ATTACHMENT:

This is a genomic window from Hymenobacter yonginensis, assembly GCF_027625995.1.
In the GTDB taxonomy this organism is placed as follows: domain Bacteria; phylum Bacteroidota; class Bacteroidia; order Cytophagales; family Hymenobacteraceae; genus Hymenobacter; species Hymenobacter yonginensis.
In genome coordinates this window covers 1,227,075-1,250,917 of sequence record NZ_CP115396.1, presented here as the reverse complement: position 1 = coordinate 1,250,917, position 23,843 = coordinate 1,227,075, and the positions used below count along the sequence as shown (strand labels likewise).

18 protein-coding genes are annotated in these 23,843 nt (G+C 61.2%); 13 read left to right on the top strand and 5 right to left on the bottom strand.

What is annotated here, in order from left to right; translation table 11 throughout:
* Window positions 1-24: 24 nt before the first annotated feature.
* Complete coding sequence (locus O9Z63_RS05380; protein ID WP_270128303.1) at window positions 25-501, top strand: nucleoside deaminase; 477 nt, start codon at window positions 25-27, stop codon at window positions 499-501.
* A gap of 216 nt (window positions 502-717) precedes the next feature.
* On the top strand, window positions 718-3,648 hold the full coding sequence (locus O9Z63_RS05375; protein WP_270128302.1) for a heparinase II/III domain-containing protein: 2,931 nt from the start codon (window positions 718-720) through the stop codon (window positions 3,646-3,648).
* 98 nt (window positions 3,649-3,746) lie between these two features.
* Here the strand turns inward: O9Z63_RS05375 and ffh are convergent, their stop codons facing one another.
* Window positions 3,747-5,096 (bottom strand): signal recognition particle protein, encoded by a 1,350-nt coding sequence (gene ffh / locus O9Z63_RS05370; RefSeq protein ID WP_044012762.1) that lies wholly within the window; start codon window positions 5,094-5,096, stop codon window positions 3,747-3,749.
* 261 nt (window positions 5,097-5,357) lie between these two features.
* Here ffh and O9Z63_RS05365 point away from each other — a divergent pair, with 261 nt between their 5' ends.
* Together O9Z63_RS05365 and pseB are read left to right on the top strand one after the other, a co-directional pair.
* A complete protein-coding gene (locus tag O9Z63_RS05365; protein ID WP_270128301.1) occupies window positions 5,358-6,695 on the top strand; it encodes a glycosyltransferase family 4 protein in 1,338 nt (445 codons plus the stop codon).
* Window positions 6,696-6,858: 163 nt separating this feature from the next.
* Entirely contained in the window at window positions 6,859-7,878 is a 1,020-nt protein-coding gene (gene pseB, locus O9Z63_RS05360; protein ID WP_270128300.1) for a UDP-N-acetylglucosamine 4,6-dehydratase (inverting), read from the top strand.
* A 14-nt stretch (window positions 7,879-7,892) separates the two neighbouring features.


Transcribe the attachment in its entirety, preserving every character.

This is a genomic window from Hymenobacter yonginensis, assembly GCF_027625995.1.
In the GTDB taxonomy this organism is placed as follows: domain Bacteria; phylum Bacteroidota; class Bacteroidia; order Cytophagales; family Hymenobacteraceae; genus Hymenobacter; species Hymenobacter yonginensis.
In genome coordinates this window covers 1,227,075-1,250,917 of sequence record NZ_CP115396.1, presented here as the reverse complement: position 1 = coordinate 1,250,917, position 23,843 = coordinate 1,227,075, and the positions used below count along the sequence as shown (strand labels likewise).

18 protein-coding genes are annotated in these 23,843 nt (G+C 61.2%); 13 read left to right on the top strand and 5 right to left on the bottom strand.

What is annotated here, in order from left to right; translation table 11 throughout:
* Window positions 1-24: 24 nt before the first annotated feature.
* Complete coding sequence (locus O9Z63_RS05380; protein ID WP_270128303.1) at window positions 25-501, top strand: nucleoside deaminase; 477 nt, start codon at window positions 25-27, stop codon at window positions 499-501.
* A gap of 216 nt (window positions 502-717) precedes the next feature.
* On the top strand, window positions 718-3,648 hold the full coding sequence (locus O9Z63_RS05375; protein WP_270128302.1) for a heparinase II/III domain-containing protein: 2,931 nt from the start codon (window positions 718-720) through the stop codon (window positions 3,646-3,648).
* 98 nt (window positions 3,649-3,746) lie between these two features.
* Here the strand turns inward: O9Z63_RS05375 and ffh are convergent, their stop codons facing one another.
* Window positions 3,747-5,096 (bottom strand): signal recognition particle protein, encoded by a 1,350-nt coding sequence (gene ffh / locus O9Z63_RS05370; RefSeq protein ID WP_044012762.1) that lies wholly within the window; start codon window positions 5,094-5,096, stop codon window positions 3,747-3,749.
* 261 nt (window positions 5,097-5,357) lie between these two features.
* Here ffh and O9Z63_RS05365 point away from each other — a divergent pair, with 261 nt between their 5' ends.
* Together O9Z63_RS05365 and pseB are read left to right on the top strand one after the other, a co-directional pair.
* A complete protein-coding gene (locus tag O9Z63_RS05365; protein ID WP_270128301.1) occupies window positions 5,358-6,695 on the top strand; it encodes a glycosyltransferase family 4 protein in 1,338 nt (445 codons plus the stop codon).
* Window positions 6,696-6,858: 163 nt separating this feature from the next.
* Entirely contained in the window at window positions 6,859-7,878 is a 1,020-nt protein-coding gene (gene pseB, locus O9Z63_RS05360; protein ID WP_270128300.1) for a UDP-N-acetylglucosamine 4,6-dehydratase (inverting), read from the top strand.
* A 14-nt stretch (window positions 7,879-7,892) separates the two neighbouring features.